Section 3 | Proper Handling, Storage, and Use of Livestock Medicines

Livestock Medicines
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Administering Injections

Guidelines for Injections

During a food-producing animal’s lifetime, they may receive injections of vaccine to prevent disease or injectable medicines to cure illness.


Source: ACER Consulting Ltd.

Injection Sites

Prior to the administration of livestock medicines, it is important to ensure that the label is consulted to ensure the correct site for injection is used.

The most common injection sites are:

  1. Intramuscular – in the muscle
  2. Subcutaneous – under the skin
  3. Intravenous –  within a vein


1. Intramuscular

Intramuscular injections are given into a muscle body where the circulating blood in the surrounding area of the injection absorbs the medicine. It is best to provide medicines in a low-value carcass area, which is on the neck in front of the shoulder for most species.

Source: Michigan Animal Health Records Manual

2. Subcutaneous

Subcutaneous injections are given in an area underneath the skin and not into the muscle tissue. A technique to find this space is to tent the skin and inserting the needle into that location, however, this is not advisable in all situations due to potential human risk.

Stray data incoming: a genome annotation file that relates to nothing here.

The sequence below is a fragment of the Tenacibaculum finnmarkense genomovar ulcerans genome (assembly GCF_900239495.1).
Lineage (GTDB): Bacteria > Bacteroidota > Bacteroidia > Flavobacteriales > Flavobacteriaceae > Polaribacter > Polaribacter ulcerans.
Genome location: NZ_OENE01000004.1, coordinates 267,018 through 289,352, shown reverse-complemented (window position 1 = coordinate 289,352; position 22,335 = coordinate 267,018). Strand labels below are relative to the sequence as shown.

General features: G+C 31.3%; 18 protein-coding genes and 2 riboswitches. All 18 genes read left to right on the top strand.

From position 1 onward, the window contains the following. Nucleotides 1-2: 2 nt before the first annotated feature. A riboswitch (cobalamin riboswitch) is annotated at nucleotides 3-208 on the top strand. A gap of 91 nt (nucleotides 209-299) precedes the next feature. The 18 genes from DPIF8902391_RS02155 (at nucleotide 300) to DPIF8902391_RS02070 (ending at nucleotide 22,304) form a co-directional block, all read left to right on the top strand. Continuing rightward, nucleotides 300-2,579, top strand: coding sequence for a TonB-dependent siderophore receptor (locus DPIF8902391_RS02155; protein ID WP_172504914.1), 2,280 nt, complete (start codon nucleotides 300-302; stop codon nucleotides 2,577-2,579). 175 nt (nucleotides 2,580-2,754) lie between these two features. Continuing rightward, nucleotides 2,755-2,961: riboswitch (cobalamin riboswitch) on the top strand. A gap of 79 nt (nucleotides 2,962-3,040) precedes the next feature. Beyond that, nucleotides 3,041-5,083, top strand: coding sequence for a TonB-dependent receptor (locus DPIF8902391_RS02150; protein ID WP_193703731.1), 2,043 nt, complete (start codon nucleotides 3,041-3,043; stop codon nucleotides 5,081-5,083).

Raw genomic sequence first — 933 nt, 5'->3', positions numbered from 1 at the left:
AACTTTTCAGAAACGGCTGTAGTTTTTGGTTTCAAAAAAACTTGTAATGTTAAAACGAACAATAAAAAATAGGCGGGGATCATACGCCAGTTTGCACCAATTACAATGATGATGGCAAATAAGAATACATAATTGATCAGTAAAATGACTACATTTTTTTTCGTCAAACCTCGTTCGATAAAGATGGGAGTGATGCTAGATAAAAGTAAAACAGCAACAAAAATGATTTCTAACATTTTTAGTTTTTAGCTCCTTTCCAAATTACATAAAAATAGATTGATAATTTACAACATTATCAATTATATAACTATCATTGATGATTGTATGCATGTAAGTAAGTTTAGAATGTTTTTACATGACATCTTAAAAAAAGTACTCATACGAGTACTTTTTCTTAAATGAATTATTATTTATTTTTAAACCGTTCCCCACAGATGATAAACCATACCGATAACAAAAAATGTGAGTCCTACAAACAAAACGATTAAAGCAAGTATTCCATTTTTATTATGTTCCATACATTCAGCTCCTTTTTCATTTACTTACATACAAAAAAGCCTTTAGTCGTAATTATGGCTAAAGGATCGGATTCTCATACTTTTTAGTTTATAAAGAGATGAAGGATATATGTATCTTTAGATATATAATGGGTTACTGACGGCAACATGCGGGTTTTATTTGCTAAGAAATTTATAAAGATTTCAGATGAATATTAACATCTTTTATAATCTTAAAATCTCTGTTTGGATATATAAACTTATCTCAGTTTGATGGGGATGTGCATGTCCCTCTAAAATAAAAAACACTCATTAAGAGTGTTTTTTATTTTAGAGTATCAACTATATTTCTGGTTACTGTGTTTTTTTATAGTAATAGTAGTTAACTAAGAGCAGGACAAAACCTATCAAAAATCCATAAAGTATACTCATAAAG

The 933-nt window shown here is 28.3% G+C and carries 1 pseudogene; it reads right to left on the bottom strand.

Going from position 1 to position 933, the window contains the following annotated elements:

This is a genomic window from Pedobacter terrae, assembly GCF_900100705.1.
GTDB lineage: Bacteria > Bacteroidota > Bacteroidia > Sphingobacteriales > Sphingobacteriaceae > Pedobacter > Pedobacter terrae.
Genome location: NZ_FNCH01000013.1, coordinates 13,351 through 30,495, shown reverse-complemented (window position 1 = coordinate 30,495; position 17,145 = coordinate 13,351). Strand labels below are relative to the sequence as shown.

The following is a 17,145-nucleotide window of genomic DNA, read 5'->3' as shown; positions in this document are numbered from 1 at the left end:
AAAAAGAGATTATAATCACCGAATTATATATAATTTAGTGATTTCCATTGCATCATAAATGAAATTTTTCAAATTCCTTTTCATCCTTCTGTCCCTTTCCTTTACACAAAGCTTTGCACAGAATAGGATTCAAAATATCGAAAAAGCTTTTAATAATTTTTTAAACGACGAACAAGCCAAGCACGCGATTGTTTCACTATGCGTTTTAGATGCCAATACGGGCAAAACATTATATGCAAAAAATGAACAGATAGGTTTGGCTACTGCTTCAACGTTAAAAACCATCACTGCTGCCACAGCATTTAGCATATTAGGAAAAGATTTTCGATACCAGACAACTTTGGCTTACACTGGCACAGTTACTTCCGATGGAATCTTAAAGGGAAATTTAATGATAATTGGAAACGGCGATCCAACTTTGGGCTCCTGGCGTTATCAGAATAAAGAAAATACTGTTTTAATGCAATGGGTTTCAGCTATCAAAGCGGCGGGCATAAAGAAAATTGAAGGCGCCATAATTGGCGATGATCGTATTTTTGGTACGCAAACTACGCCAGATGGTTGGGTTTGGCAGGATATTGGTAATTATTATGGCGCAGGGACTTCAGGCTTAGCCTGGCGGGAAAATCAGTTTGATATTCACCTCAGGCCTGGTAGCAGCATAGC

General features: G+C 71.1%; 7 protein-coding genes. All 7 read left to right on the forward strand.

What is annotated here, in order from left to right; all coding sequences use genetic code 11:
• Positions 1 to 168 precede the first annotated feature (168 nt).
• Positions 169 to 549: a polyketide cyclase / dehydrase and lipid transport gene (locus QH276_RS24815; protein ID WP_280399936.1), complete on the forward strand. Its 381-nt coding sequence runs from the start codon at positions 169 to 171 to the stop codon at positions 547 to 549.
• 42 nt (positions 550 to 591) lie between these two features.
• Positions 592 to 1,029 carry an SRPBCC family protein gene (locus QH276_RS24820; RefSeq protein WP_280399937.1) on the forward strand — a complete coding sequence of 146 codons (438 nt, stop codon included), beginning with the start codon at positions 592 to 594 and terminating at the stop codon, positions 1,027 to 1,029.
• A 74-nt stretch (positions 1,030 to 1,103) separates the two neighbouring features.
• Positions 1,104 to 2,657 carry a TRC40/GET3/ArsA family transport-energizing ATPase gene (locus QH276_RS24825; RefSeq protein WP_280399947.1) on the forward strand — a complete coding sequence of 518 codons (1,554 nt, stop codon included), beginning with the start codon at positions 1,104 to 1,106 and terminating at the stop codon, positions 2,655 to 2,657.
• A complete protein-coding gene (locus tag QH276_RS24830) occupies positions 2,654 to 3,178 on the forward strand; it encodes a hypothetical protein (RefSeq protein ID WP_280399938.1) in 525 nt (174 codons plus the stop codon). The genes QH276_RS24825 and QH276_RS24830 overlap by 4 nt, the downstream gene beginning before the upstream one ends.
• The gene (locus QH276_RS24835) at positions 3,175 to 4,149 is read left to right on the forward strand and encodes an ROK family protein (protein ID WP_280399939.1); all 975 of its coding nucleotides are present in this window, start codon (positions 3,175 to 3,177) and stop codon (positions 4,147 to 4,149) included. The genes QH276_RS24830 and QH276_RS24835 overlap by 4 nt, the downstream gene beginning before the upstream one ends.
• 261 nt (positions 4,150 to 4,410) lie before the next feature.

Source: WikiHow: How to Give Cattle Injections

3. Intravenous

These injections are given directly into a vein and reduce the risk of carcass damage. However, this route should only be used by well-trained personnel, following the medicines label and cautions to minimize the risks to the animal.

Other routes include:

  • Intranasal – in the nose
  • Intrauterine – in the uterus
  • Intramammary – in the udder
  • Intraperitoneal – in the abdomen


Injection Equipment

Source: ACER Consulting Ltd.

The following equipment are recommended to administer livestock medicines:


  • Sterile disposable plastic syringes
    • Single use syringes that can hold various volumes (up to 60 mL)
  • Stainless steel and glass syringes
    • For repeated use but require cleaning and maintenance to prevent contamination of the injection site
  • Multi-dose syringes
    • For administering injectable medicines to a group of animals, a multi-dose syringe could be useful to dispense the medication. Similar to the stainless steel and glass syringes, it is important to clean and maintain these syringes to prevent contamination



  • Gauge
    • The gauge of the needle refers to the diameter of needles. Depending on the species of animal and the route of administration, different gauges will be used
  • Length
    • There are a variety of needle lengths available for the different species and routes of administration
  • Examples of gauge and length by species and route of administration for adult animals:
    • Bovine
      • Intramuscular: 16 or 18 gauge 1½ inch needle
      • Subcutaneous: 16 or 18 gauge 1 inch needle
      • Intravenous: 14 gauge 2 inch needle
    • Porcine
      • Intramuscular: 16 or 18 gauge 1 inch needle
      • Subcutaneous: 16 or 18 gauge ¾ inch needle
    • Small ruminants
      • Intramuscular: 18 or 20 gauge 1 inch needle
      • Subcutaneous: 18 or 20 gauge ½ inch needle


Source: ACER Consulting Ltd.